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What They Don't Tell You About Residency Programs

posted Jul 15, 2015, 9:10 AM by Explore More   [ updated Jul 15, 2015, 9:10 AM ]
So you’ve survived the residency interview dinner, aced the interview, charmed the program director at lunch and taken the hospital tour. Now you’re ready to talk about the residency program and benefits.

While program directors will tell you a lot of useful information that will help you decide, here are some particulars that they will likely never discuss but will greatly affect your ability to function during residency.

For this type of information, seek out other sources like residents or nurses who work in the hospital.

  • Exact Number of Hours: Program directors will give you a copy of basic training standards, but most will not be able to tell how many hours per week are generally required to fulfill the standards overall. 

  • Lack of free time:  Every residency is different regarding how much free time is available. In general, there won’t be much, but some residents find time for hobbies and other pursuits. Program directors aren’t able to advise you on this subject because residents’ time management skills largely determine how much free time they have.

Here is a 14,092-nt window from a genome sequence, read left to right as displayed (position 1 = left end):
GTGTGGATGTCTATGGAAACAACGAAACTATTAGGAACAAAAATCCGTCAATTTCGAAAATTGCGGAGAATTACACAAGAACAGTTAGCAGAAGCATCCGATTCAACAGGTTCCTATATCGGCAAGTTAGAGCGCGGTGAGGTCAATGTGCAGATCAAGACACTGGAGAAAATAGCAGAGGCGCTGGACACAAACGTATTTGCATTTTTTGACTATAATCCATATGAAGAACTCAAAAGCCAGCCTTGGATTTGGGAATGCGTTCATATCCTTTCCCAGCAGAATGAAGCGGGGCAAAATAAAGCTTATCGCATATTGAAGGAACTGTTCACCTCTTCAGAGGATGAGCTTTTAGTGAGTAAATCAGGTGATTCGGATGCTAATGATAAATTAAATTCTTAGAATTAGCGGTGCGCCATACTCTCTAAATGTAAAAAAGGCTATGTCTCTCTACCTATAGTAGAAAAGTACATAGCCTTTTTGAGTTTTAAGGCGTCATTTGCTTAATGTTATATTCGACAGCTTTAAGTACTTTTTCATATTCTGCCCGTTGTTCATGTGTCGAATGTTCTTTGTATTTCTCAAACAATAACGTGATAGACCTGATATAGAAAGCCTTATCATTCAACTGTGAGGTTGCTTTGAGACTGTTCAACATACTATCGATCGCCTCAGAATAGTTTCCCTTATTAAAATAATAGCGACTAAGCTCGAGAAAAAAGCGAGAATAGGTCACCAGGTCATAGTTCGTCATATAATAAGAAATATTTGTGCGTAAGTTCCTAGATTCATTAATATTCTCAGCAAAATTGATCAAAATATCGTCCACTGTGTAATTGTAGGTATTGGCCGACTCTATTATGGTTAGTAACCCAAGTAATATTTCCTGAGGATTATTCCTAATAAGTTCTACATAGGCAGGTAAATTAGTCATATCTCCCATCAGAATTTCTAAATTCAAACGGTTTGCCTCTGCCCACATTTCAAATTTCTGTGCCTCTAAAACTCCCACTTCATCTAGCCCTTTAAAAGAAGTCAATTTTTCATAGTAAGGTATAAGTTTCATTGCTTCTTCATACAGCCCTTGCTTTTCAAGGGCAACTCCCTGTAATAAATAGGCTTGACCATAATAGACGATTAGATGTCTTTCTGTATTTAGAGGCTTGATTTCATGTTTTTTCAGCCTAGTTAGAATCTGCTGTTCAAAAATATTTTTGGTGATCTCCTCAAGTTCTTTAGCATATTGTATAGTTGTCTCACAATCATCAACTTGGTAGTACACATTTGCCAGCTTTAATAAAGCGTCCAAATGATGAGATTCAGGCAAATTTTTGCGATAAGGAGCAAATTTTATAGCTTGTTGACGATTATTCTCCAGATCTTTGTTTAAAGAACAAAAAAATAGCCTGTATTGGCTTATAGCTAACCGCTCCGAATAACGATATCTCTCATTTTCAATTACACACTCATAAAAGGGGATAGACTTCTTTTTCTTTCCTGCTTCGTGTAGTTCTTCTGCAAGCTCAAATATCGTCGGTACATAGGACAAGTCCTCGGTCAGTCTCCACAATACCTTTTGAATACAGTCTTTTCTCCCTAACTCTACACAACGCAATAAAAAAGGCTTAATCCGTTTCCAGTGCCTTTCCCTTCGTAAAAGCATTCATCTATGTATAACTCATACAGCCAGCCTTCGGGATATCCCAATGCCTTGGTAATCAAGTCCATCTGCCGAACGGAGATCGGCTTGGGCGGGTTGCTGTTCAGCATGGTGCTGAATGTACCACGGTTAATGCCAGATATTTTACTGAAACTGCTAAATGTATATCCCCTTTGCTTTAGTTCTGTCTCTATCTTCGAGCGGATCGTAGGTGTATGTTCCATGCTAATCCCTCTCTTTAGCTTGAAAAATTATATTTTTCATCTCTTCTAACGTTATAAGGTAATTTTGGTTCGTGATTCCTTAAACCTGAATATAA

• Negatives: Program directors won’t tell you how current residents get along with each other, especially if there’s friction, or if residents have a problem with an attending. Another aspect they will keep under wraps is whether the residency site is at the risk of closure.

  • Emotional Exhaustion: You will be dealing with patients’ emotional problems, not just physical ones, on a regular basis. You think because you’re smart, you’ll be OK, but dealing with emotional issues on a regular basis can take its toll, and many residents aren’t prepared for that.

  • Intellectual Exhaustion:  While constantly coming up with solutions to cure patients will solidify your clinical knowledge and professional development, it can burn you out. Program directors will probably not bring up how other residents have handled this.

  • Cafeteria Food: It may seem like a petty consideration, but the quality of the hospital cafeteria food can affect your residency, especially if the food is really bad. You’ll be at the hospital most of the time, and you probably won’t have the inclination to even go across the street for a bite. Instead you’ll turn to the hospital cafeteria for many of your meals.